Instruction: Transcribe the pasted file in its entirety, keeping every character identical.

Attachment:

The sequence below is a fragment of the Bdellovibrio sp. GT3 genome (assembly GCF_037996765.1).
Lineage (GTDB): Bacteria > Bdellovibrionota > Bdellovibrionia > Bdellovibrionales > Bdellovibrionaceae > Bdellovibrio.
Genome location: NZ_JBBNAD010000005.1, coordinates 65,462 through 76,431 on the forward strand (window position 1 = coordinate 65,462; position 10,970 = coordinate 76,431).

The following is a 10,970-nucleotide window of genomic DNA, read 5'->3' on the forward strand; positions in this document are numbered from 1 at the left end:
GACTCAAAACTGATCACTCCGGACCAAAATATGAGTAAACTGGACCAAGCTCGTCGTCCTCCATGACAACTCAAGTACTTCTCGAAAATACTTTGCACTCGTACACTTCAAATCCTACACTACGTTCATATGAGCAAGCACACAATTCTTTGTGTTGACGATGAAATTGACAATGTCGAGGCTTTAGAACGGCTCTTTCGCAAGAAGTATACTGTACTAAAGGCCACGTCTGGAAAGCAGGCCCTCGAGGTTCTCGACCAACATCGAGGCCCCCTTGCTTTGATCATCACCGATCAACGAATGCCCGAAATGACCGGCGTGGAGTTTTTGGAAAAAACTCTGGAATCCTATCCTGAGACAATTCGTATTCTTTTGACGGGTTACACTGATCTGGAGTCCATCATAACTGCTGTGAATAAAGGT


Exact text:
The sequence below is a fragment of the Bdellovibrio sp. GT3 genome (assembly GCF_037996765.1).
Lineage (GTDB): Bacteria > Bdellovibrionota > Bdellovibrionia > Bdellovibrionales > Bdellovibrionaceae > Bdellovibrio.
Genome location: NZ_JBBNAD010000005.1, coordinates 65,462 through 76,431 on the forward strand (window position 1 = coordinate 65,462; position 10,970 = coordinate 76,431).

The following is a 10,970-nucleotide window of genomic DNA, read 5'->3' on the forward strand; positions in this document are numbered from 1 at the left end:
GACTCAAAACTGATCACTCCGGACCAAAATATGAGTAAACTGGACCAAGCTCGTCGTCCTCCATGACAACTCAAGTACTTCTCGAAAATACTTTGCACTCGTACACTTCAAATCCTACACTACGTTCATATGAGCAAGCACACAATTCTTTGTGTTGACGATGAAATTGACAATGTCGAGGCTTTAGAACGGCTCTTTCGCAAGAAGTATACTGTACTAAAGGCCACGTCTGGAAAGCAGGCCCTCGAGGTTCTCGACCAACATCGAGGCCCCCTTGCTTTGATCATCACCGATCAACGAATGCCCGAAATGACCGGCGTGGAGTTTTTGGAAAAAACTCTGGAATCCTATCCTGAGACAATTCGTATTCTTTTGACGGGTTACACTGATCTGGAGTCCATCATAACTGCTGTGAATAAAGGT